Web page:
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“Houston, we have a problem …”
In the 1970s, during the Apollo XIII mission, NASA made the first deployment of a physical twin/digital twin.

Although NASA carried out the first deployment of a physical twin/digital twin during the rescue of the ill-fated Apollo 13 mission in the 1970s, it wasn’t until the first decade of the 2000s that the term was coined as we know it today.

Image: Flight directors celebrating the return of Apollo 13. Nasa.

The digital twin is a virtual model of a process, product, or service designed to accurately reflect the functioning of a physical object. We should not confuse the physical twin/digital twin pair with standard simulations. The latter do not benefit from real-time data collected by various sensors on the physical twin, nor from the computational power provided by the virtual environment of the digital twin.

Given this context, various traditional engineering sectors (production plants, technologists) have worked to make use of this technology in order to reduce maintenance costs, promote energy savings, and minimize quality escapes on their own products.

Important advances have been made in the implementation of this technology in recent years in sectors such as:

  • Aerospace, with the use of the digital twin in the modeling of engines, both in design and testing.
  • Automotive, focused on “zero defects” initiatives in vehicle production.
  • Railway, both in the design of signaling systems and rolling stock, as well as in the modeling of the railway network of a geographic area.
  • Healthcare, not only in the simulation of medical instrumentation, but also of patients.
  • Industry 4.0, where perhaps the highest expectations for this technology are being assigned, with the goal of obtaining manufacturing processes adaptable to demand, more sustainable and predictive.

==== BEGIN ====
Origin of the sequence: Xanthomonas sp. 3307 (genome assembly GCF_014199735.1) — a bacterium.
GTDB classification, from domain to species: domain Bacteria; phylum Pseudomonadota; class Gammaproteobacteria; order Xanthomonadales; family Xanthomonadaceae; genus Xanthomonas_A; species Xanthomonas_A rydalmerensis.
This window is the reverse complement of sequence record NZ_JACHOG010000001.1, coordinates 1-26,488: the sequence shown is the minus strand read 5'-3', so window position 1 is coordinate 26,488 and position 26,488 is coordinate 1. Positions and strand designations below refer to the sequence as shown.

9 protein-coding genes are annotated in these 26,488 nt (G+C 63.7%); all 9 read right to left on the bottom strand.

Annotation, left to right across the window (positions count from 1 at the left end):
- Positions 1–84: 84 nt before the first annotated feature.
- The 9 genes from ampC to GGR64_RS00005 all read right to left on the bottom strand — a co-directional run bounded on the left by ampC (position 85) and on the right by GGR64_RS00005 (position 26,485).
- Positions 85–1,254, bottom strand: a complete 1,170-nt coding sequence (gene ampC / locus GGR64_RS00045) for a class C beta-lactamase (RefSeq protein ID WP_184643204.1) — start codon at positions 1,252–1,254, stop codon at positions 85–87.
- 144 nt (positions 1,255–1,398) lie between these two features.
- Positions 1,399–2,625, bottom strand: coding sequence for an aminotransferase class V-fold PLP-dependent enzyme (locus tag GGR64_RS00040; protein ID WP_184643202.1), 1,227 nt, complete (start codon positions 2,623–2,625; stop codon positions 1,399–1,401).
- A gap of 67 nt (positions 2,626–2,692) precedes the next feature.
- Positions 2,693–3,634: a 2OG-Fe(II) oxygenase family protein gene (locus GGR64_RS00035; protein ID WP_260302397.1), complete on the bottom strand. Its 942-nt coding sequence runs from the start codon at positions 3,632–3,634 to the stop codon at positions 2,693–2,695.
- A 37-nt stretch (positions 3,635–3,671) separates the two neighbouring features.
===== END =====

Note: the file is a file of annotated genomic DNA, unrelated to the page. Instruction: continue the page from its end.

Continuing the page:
It is also necessary to note the penetration of this technology in areas where it has been less well-known, such as risk assessments in the finance sector and even predictions about natural disasters and sea level rise as a result of climate change.

However, the advancement of the physical twin/digital twin currently faces various obstacles. First, sensorizing systems is complex and expensive, especially since most industrial plants were not designed in a context of digitalization. Second, obtaining a digital twin involves real-time management of large amounts of data, bringing with it a necessary investment in data analytics and cloud. And finally, at the technology level, there is no standardized technology, with the greatest experts being technology companies that have developed their digital twins for the development and manufacturing of their products and are now launching them to the market.

Nevertheless, despite the obstacles that any technology may encounter, it is estimated that by the middle of this decade, the market for digital twins will grow to €40 billion, with the corresponding demand for highly specialized profiles and companies in data analytics, sensorization, cybersecurity, and cloud architecture.